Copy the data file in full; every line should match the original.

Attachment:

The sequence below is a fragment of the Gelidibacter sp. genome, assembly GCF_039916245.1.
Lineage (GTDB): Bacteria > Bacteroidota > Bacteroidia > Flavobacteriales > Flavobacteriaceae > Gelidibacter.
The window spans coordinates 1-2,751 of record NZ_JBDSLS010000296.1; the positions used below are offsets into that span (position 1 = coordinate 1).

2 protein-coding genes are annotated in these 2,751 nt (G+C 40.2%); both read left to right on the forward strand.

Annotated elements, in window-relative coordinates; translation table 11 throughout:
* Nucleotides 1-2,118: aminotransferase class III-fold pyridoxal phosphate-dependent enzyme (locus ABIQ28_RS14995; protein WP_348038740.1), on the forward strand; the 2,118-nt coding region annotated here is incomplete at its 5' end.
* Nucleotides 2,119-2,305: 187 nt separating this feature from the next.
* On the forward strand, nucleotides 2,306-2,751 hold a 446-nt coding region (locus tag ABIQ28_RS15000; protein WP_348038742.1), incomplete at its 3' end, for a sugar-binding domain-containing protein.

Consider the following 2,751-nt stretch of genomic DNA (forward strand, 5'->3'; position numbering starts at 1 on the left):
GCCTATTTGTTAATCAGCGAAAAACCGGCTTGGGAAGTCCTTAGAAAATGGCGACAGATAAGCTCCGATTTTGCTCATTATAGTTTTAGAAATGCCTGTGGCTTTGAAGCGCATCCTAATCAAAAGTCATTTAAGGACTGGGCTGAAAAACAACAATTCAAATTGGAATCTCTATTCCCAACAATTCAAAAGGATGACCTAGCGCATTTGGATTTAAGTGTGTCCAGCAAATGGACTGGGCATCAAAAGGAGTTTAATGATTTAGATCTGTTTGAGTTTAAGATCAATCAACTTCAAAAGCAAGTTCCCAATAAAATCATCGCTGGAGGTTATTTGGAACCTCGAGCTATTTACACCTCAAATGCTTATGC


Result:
The sequence below is a fragment of the Gelidibacter sp. genome, assembly GCF_039916245.1.
Lineage (GTDB): Bacteria > Bacteroidota > Bacteroidia > Flavobacteriales > Flavobacteriaceae > Gelidibacter.
The window spans coordinates 1-2,751 of record NZ_JBDSLS010000296.1; the positions used below are offsets into that span (position 1 = coordinate 1).

2 protein-coding genes are annotated in these 2,751 nt (G+C 40.2%); both read left to right on the forward strand.

Annotated elements, in window-relative coordinates; translation table 11 throughout:
* Nucleotides 1-2,118: aminotransferase class III-fold pyridoxal phosphate-dependent enzyme (locus ABIQ28_RS14995; protein WP_348038740.1), on the forward strand; the 2,118-nt coding region annotated here is incomplete at its 5' end.
* Nucleotides 2,119-2,305: 187 nt separating this feature from the next.
* On the forward strand, nucleotides 2,306-2,751 hold a 446-nt coding region (locus tag ABIQ28_RS15000; protein WP_348038742.1), incomplete at its 3' end, for a sugar-binding domain-containing protein.

Consider the following 2,751-nt stretch of genomic DNA (forward strand, 5'->3'; position numbering starts at 1 on the left):
GCCTATTTGTTAATCAGCGAAAAACCGGCTTGGGAAGTCCTTAGAAAATGGCGACAGATAAGCTCCGATTTTGCTCATTATAGTTTTAGAAATGCCTGTGGCTTTGAAGCGCATCCTAATCAAAAGTCATTTAAGGACTGGGCTGAAAAACAACAATTCAAATTGGAATCTCTATTCCCAACAATTCAAAAGGATGACCTAGCGCATTTGGATTTAAGTGTGTCCAGCAAATGGACTGGGCATCAAAAGGAGTTTAATGATTTAGATCTGTTTGAGTTTAAGATCAATCAACTTCAAAAGCAAGTTCCCAATAAAATCATCGCTGGAGGTTATTTGGAACCTCGAGCTATTTACACCTCAAATGCTTATGC